Despite rainy weather, the Penn community turned out in numbers on Monday evening for a viewing of Ai Weiwei: Never Sorry, a 2012 documentary film about China's most famous contemporary artist and active critic. A discussion led by Penn Professor Guobin Yang followed the movie.
Ai Weiwei is known all over the world for bringing the most pressing social issues, many that the Chinese government would rather keep under wraps, to the forefront of international dialogue. From the abuse of basic human rights and speech to the destruction of traditional hutong houses in Beijing (many of which are older than the United States), Ai Weiwei's protest seems to know few limits.
After a quick introduction of the artist, the film focused on Ai Weiwei's condemnation of the August 2008 Beijing Olympics. He dubbed the events a "fake smile" and was outraged at the inaction and lack of transparency on behalf of the Chinese government in the aftermath of the earthquake that struck Sichuan Province in central China in May of 2008. China was reeling in wake of the disaster, but the government managed to brush some of the most disturbing questions under the rug, left unanswered to this day. For instance, thousands of schools collapsed in the earthquake. Termed tofu-dregs schoolhouses or豆腐渣校舍dòufuzhā xiàoshè to underscore shoddy construction practices, more than 7000 school rooms collapsed and caused the deaths of possibly thousands more students. But the results of a state investigation were never released. Although the state-sponsored news agency, Xinhua, estimated that more than 5000 students died and more than 500 were left permanently disabled,without an investigation there was no way to hold anyone accountable for the human consequences of the disaster. One of Ai Weiwei's main projects has been to raise awareness about the tragedy and elicit greater transparency on the part of the government. What do the people deserve to know?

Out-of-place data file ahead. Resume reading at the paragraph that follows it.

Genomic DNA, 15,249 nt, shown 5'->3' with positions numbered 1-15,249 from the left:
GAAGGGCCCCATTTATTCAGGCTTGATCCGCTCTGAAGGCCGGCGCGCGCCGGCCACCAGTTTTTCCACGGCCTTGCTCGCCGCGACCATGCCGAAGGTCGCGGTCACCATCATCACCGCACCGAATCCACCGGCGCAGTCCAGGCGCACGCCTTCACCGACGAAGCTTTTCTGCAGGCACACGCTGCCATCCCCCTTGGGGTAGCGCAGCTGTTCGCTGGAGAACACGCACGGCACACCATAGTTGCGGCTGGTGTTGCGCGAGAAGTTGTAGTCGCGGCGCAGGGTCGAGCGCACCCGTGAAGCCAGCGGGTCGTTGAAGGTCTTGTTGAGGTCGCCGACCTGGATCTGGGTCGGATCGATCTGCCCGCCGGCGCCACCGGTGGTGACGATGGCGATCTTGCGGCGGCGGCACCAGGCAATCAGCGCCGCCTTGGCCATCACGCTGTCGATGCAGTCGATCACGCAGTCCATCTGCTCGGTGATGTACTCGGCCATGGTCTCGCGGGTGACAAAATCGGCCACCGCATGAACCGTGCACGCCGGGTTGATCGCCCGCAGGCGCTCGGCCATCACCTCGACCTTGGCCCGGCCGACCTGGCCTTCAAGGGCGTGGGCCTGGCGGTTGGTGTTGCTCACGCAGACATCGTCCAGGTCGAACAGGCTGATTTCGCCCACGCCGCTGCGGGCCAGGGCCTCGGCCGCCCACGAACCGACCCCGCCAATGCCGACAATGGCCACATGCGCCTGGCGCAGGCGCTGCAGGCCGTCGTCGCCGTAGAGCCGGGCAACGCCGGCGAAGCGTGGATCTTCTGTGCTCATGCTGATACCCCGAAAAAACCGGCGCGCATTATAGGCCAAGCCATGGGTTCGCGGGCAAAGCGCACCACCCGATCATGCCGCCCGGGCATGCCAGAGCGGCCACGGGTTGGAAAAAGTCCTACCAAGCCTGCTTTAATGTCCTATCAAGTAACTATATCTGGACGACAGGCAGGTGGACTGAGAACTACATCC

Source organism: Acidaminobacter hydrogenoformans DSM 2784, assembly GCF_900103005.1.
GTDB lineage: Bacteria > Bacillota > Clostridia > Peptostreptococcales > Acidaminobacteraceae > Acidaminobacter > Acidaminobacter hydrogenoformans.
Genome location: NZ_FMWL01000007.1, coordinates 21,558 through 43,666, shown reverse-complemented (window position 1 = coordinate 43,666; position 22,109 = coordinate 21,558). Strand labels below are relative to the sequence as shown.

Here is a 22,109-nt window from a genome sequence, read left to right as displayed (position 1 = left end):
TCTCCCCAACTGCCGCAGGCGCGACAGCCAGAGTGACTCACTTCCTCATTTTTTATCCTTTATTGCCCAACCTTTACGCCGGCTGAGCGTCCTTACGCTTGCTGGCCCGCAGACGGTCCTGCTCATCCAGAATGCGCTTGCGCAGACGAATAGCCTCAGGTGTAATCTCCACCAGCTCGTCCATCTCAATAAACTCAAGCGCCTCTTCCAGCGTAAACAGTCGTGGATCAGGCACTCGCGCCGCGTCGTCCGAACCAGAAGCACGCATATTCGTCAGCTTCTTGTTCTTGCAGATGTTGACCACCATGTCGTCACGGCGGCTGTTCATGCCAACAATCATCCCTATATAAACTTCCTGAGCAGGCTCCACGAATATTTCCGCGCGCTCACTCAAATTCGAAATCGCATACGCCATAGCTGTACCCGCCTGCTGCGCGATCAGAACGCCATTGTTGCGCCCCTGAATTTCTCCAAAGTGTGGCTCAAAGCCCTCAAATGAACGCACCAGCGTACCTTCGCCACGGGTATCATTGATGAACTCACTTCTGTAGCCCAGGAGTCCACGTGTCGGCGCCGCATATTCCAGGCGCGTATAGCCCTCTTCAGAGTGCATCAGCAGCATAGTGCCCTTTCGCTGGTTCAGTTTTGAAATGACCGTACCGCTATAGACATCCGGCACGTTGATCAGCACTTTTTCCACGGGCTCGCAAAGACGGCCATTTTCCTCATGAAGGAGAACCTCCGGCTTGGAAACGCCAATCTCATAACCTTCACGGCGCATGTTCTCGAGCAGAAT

Ai Weiwei described himself as a chess player - he watches the government make a move and then he calculates and responds. Sometimes, however, his actions are met with brutality, such as in August, 2009, when he attempted to testify in support of Tan Zuoren, another advocate for increased transparency. A police attack left him with severe cerebral hemorrhaging and, on the brink of death, he was detained in a hotel and unable to testify. When asked why he remains fearless, he replied that he is not fearless, but rather that he understands the fears of others and the risks he faces. If he does not act, who will?
The film also touched on several of his art installations. It covered the opening of So Sorry, in Haus der Kunst, Münich in 2009, a display composed of 9000 colorful backpacks. The display is symbolic of the thousands of school children who died in the 2008 Sichuan earthquake. Another sequence included his shocking and irreverent destruction of Neolithic vases from the Han Dynasty and other ceramic pieces - either by violently smashing them or by painting over them, sometimes painting them with recognizable logos like that of Coca Cola.
Ai Weiwei's works are viewed very differently in China than they are by the rest of the world, and they are almost always seen as political in China. How can any artwork commenting on any facet of Chinese society not be political? His mother spoke briefly in the film, saying that he does what others cannot - he is able to speak for the common people. The film gave a candid view into Ai Weiwei's day-to-day activities and while personal and funny at times, also showed the brutality and narrow-mindedness that critics of the Chinese government often face.
Ai Weiwei is a Chinese photographer, sculptor and filmmaker who is internationally known for his provocative and often political artwork. This event was organized by alpha Kappa Delta Phi and was sponsored by the Center for the Study of Contemporary China (CSCC) at the University of Pennsylvania. For more information about upcoming CSCC events, please visit our website.